It might not seem like such a big deal--staying present when things are going well. I mean, easy, right? Maybe and maybe not.
“The tension was mounting on the teebox at the par-5 eighth hole at Conway Farms,” PGATour.com reported on Sept. 14, just before Jim Furyk became the sixth player in PGA Tour history to break 60 [The 8th was his 17th hole that day].
As a budding golfer married to one who’s been playing his entire life, I often see glimpses of exceptional play, but the magnitude of Mr. Furyk’s score of 59 for 18 holes was very rare and earned him membership in an exclusive club formed in 1977, when Al Geiberger became the first to shoot 59 on the PGA Tour.
The technical ability necessary to achieve such a score is high, but what struck me most was the focus and presence of mind required to manage the pressure Mr. Furyk must have felt as he made his way toward one of golf’s most elusive goals.
If you know my work in the world, you know I help people regain power under pressure. Usually, we’re looking at situations where things are going badly: conflict, stress, and relationship struggles with employees, partners, and family members. But what about when things are going well--I mean really well? Might it be even more challenging to stay in the moment when we are courting the possibility of perfection?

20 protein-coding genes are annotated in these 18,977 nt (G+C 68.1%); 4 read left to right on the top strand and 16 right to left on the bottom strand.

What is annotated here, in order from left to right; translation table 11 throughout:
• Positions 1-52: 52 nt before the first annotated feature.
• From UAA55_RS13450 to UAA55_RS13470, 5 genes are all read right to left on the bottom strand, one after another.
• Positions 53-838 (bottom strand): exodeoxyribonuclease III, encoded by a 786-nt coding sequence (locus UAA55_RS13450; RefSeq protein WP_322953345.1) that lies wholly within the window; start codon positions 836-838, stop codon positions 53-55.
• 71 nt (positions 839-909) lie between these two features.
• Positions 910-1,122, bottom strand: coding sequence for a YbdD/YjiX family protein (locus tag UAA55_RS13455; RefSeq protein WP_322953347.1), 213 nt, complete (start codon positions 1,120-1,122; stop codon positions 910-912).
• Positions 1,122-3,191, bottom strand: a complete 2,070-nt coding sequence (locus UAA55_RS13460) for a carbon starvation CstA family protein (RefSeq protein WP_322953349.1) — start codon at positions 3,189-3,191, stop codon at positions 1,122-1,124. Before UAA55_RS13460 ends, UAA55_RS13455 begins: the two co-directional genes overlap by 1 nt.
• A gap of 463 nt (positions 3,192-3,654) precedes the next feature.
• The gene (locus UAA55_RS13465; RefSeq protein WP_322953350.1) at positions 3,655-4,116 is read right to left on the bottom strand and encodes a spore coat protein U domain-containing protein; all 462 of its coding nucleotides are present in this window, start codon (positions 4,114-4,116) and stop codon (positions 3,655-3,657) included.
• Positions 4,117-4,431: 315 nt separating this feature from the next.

As a rank beginner, I’m just trying to keep the ball in the air. But experienced golfers often speak of how hard it is to keep it going when they’re playing at their best. The better the round goes, the more the prospect of “the choke” threatens. Suddenly you’re not thinking about the shot you’re playing but of what could go wrong. The better things get, the harder it is to stay focused.
Other sports have similar elusive goals and clutch moments. In baseball everyone, including the fans, feels the tension mounting, inning by inning and out by out, as their pitcher strives for the no-hitter or--even more rare--the perfect game.
When Life Is Good
What about when life is going well? Do you have difficulty enjoying the flow state, knowing that, inevitably, things will change? Are there moments when you find yourself waiting for what might go wrong? I’ve written about the challenges of being “publicly happy”. Maybe one reason is that we fear we might choke and ruin it all by talking about it.
Mr. Furyk said that to stay present that day “was a mental battle and a mental grind.” To take the pressure off, he talked with fellow golfer Gary Woodland, who joked about football. Laughter and the easy banter lightened the moment, and Furyk was able to stay loose and remain focused.
Can we apply the same technique to life--not take things so seriously, but rather be aware and grateful for what’s happening now? When conflict and problems arise, and they will, they invite us to appreciate even more the days when energy flows freely.
Don’t think about the next shot. Stay present to this one. Live, laugh, and let yourself be here now, in this ki moment. It’s the only one you really have.